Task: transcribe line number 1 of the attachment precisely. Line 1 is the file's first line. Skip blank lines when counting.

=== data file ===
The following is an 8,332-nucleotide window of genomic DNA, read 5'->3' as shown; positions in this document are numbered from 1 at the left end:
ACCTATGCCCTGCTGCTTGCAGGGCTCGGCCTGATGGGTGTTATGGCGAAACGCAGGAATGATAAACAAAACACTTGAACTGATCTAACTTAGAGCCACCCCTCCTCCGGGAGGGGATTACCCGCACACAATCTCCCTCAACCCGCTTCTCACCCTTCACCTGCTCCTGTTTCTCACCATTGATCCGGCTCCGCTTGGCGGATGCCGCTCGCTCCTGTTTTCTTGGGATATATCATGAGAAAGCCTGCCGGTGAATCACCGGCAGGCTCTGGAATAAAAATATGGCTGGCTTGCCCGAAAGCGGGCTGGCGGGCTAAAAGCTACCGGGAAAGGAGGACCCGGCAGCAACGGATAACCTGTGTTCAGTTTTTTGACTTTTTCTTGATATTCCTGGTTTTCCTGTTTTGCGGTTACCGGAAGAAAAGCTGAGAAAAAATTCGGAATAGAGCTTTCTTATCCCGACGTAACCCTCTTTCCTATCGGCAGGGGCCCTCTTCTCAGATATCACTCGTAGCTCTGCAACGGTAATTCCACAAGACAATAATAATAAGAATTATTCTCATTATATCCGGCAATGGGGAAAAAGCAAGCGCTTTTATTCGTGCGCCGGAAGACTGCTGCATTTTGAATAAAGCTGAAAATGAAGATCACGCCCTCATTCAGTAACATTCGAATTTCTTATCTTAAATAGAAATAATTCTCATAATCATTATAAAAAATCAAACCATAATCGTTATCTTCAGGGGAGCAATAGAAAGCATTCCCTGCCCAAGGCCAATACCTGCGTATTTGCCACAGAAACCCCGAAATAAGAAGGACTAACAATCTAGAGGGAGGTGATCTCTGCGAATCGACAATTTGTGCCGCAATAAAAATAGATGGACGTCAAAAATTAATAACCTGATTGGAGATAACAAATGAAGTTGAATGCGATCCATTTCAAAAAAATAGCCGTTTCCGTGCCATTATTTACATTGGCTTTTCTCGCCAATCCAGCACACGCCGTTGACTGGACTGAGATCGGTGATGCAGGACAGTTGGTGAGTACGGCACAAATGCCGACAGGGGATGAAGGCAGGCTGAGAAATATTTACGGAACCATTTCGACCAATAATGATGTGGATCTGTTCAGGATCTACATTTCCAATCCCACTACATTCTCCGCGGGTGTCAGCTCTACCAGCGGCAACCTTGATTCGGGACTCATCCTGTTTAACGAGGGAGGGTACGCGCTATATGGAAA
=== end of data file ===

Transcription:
The following is an 8,332-nucleotide window of genomic DNA, read 5'->3' as shown; positions in this document are numbered from 1 at the left end: